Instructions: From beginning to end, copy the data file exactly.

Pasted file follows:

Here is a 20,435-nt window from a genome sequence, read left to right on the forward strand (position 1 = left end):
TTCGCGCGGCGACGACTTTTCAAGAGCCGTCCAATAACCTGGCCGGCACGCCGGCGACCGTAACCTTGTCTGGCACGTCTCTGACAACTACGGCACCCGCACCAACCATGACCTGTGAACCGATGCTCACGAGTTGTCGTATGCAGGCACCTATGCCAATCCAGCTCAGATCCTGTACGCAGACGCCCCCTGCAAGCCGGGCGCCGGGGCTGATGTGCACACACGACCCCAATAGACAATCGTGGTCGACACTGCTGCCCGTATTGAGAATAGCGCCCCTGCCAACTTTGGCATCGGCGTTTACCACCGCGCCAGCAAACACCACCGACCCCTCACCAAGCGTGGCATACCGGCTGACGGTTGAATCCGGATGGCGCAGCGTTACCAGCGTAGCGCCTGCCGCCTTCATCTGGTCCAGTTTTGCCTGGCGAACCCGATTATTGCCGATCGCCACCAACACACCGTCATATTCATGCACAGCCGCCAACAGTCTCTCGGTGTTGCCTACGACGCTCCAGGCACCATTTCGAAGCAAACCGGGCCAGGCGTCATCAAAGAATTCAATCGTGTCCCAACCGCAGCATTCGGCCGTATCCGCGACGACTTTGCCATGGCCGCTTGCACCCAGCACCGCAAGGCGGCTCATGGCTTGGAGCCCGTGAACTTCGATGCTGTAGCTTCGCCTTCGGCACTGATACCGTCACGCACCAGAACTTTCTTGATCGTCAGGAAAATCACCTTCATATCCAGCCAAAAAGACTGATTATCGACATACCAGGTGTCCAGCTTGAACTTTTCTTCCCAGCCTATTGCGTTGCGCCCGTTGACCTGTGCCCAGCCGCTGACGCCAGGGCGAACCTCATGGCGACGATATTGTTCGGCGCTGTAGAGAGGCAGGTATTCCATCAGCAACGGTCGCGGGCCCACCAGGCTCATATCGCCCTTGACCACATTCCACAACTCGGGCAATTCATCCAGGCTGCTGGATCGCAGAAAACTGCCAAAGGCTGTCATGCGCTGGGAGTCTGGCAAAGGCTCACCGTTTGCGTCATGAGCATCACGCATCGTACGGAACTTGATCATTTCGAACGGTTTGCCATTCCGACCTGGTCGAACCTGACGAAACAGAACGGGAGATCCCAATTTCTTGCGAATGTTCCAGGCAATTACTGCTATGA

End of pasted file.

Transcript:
Here is a 20,435-nt window from a genome sequence, read left to right on the forward strand (position 1 = left end):
TTCGCGCGGCGACGACTTTTCAAGAGCCGTCCAATAACCTGGCCGGCACGCCGGCGACCGTAACCTTGTCTGGCACGTCTCTGACAACTACGGCACCCGCACCAACCATGACCTGTGAACCGATGCTCACGAGTTGTCGTATGCAGGCACCTATGCCAATCCAGCTCAGATCCTGTACGCAGACGCCCCCTGCAAGCCGGGCGCCGGGGCTGATGTGCACACACGACCCCAATAGACAATCGTGGTCGACACTGCTGCCCGTATTGAGAATAGCGCCCCTGCCAACTTTGGCATCGGCGTTTACCACCGCGCCAGCAAACACCACCGACCCCTCACCAAGCGTGGCATACCGGCTGACGGTTGAATCCGGATGGCGCAGCGTTACCAGCGTAGCGCCTGCCGCCTTCATCTGGTCCAGTTTTGCCTGGCGAACCCGATTATTGCCGATCGCCACCAACACACCGTCATATTCATGCACAGCCGCCAACAGTCTCTCGGTGTTGCCTACGACGCTCCAGGCACCATTTCGAAGCAAACCGGGCCAGGCGTCATCAAAGAATTCAATCGTGTCCCAACCGCAGCATTCGGCCGTATCCGCGACGACTTTGCCATGGCCGCTTGCACCCAGCACCGCAAGGCGGCTCATGGCTTGGAGCCCGTGAACTTCGATGCTGTAGCTTCGCCTTCGGCACTGATACCGTCACGCACCAGAACTTTCTTGATCGTCAGGAAAATCACCTTCATATCCAGCCAAAAAGACTGATTATCGACATACCAGGTGTCCAGCTTGAACTTTTCTTCCCAGCCTATTGCGTTGCGCCCGTTGACCTGTGCCCAGCCGCTGACGCCAGGGCGAACCTCATGGCGACGATATTGTTCGGCGCTGTAGAGAGGCAGGTATTCCATCAGCAACGGTCGCGGGCCCACCAGGCTCATATCGCCCTTGACCACATTCCACAACTCGGGCAATTCATCCAGGCTGCTGGATCGCAGAAAACTGCCAAAGGCTGTCATGCGCTGGGAGTCTGGCAAAGGCTCACCGTTTGCGTCATGAGCATCACGCATCGTACGGAACTTGATCATTTCGAACGGTTTGCCATTCCGACCTGGTCGAACCTGACGAAACAGAACGGGAGATCCCAATTTCTTGCGAATGTTCCAGGCAATTACTGCTATGA